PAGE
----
Status of Jewish Holy Sites
Under Jordanian occupation (May 28, 1948—June 7, 1967), all Jewish holy sites in East Jerusalem, Judea, and Samaria were off-limits to Jews.
In East Jerusalem, 58 synagogues were destroyed or desecrated. Jordan built a road through the Jewish cemetery on the Mount of Olives; used thousands of tombstones from the cemetery for building projects, including pathways to army latrines; let the Western Wall deteriorate; and, during the Six-Day War, used the Temple Mount as an ammunition dump.
In Hebron Jews were barred from the cave of Machpelah, containing the Tomb of the Patriarchs, and the Cave of Othniel (Jud. 3:9). Also, Hebron’s Jewish cemetery was almost completely destroyed.
Jordan’s actions directly violated the Israel-Jordan Armistice Agreement of April 3, 1949, which called for “free access to the Holy Places and cultural institutions and use of the cemetery on the Mount of Olives” (Article VIII, para. 2).
Following the Six-Day War, Jewish holy sites in all of Israel, including East Jerusalem, Judea, and Samaria, were under Israeli control. On June 27, 1967, Israel passed the Protection of Holy Places Law, safeguarding free access to the holy sites of all religions.
On June 17, 1967, in a show of goodwill, Israeli Defense Minister Moshe Dayan granted custodianship of the Temple Mount to the Muslim Waqf (religious trust). Israel was responsible for Temple Mount security, but the Muslims were to manage the site. Jewish people were to be given permission to visit the Mount, but not to pray there.
The Agreement on the Gaza Strip and the Jericho Area of 1994, the Israeli-Palestinian Interim Agreement on the West Bank and the Gaza Strip of 1995, and the Protocol Concerning the Redeployment in Hebron of 1997 placed 21 Jewish holy sites in 13 locations under jurisdiction of the Palestinian Authority, which is responsible for protecting them and guaranteeing freedom of access. Rachel’s Tomb near Bethlehem remained under Israeli protection. No agreement was reached regarding the Tomb of the Patriarchs in Hebron, other than retaining the status quo (Muslims control 80 percent of the complex, with no Jewish access to the Muslim side).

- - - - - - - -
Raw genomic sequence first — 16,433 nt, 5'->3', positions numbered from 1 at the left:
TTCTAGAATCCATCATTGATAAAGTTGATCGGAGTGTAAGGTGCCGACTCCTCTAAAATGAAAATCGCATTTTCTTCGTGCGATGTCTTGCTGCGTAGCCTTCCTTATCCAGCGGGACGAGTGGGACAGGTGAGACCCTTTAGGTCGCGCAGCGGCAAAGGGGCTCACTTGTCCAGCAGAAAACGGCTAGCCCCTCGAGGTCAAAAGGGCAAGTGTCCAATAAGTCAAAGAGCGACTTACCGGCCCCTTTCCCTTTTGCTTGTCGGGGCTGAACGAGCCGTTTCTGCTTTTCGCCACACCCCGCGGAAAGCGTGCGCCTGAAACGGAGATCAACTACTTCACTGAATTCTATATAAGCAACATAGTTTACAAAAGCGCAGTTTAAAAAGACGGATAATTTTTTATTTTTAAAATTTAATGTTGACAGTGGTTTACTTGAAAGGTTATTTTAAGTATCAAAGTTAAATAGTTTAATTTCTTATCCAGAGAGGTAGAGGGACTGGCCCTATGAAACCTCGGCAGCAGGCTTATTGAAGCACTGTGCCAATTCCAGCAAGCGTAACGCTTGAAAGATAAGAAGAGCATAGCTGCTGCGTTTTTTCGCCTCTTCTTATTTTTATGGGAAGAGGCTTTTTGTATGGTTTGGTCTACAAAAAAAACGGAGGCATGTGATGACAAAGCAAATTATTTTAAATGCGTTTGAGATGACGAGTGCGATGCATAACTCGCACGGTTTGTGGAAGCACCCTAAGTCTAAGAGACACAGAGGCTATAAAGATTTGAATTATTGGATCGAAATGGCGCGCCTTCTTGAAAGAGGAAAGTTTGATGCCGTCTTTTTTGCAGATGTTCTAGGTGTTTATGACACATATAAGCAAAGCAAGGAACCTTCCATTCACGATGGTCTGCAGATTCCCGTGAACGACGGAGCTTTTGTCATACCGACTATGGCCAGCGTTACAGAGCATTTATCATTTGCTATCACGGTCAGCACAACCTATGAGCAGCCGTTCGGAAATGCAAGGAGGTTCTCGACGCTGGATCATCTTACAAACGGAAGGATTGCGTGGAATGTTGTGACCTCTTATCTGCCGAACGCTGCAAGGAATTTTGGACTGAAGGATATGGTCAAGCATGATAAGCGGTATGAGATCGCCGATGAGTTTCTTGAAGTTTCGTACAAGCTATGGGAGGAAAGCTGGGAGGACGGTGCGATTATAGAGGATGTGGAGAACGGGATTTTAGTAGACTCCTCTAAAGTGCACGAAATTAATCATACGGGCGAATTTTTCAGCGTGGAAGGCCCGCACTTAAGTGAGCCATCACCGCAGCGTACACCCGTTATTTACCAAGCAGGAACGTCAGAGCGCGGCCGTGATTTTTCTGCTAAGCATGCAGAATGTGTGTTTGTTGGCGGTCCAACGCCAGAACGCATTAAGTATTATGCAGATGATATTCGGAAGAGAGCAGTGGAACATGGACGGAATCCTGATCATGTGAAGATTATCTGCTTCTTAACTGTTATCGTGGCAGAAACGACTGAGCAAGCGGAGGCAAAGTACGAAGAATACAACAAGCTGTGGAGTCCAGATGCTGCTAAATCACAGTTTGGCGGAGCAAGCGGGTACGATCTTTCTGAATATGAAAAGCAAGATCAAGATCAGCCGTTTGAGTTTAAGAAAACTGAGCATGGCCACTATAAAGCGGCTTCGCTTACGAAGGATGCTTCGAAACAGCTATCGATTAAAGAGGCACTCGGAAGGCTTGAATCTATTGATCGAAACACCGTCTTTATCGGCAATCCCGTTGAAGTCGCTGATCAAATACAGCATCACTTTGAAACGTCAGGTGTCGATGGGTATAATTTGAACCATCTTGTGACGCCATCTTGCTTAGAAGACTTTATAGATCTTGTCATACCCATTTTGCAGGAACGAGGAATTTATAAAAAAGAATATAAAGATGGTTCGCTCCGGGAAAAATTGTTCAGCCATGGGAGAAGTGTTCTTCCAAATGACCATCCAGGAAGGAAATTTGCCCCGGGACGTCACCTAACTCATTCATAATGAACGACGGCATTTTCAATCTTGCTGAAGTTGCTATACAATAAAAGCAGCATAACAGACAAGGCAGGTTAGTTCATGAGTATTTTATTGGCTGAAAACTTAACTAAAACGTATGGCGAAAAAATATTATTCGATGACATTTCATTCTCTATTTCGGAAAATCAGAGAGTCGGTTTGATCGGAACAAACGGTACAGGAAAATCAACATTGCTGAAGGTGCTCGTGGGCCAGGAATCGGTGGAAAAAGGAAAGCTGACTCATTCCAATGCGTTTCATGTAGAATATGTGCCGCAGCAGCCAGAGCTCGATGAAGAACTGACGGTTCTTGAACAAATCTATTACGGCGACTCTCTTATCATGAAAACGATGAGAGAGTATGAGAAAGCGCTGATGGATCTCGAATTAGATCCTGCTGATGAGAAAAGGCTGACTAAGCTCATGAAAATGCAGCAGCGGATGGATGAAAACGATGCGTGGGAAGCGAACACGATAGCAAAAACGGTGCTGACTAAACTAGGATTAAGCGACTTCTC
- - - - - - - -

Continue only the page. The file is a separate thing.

In November 1999, the Muslim Waqf for the Temple Mount began building an egress for an underground mosque at the southeastern corner of the Mount complex. Bulldozers were used, along with heavy stone-cutting machines. Trucks hauled away tons of rubble, some containing ancient Jewish artifacts, and disposed of it in the nearby Kidron Valley. Despite Israeli outcries, work continued. Likud leader Ariel Sharon visited the Temple Mount on September 28, 2000, to inspect the damage. The Palestinians reacted with the second intifada.
Almost all Jewish holy sites in Palestinian-controlled areas are highly restricted or prohibited to Jews, a clear breach of the Oslo Accords and other agreements. The Temple Mount is closed to Jews, and the southern wall is in danger of collapsing because of the Waqf’s construction.
Palestinian police stood by as Arabs ransacked, demolished, and burnt Joseph’s Tomb in Nablus. The ancient Shalom al-Israel synagogue in Jericho was damaged by arson. Arabs repeatedly have fired on Jewish worshipers at the Tomb of the Patriarchs in Hebron and at Rachel’s Tomb. Palestinian attackers tried to storm the Tomb of Joshua in Kifel-Hares, but the Israeli Defense Forces repelled them.
Most Muslim clerics and Palestinian leaders claim there is no evidence any Jewish presence existed on the Temple Mount and say no legitimate Jewish claim to the site exists. Further, they assert that all of Israel is Islamic territory, including the Jewish holy sites.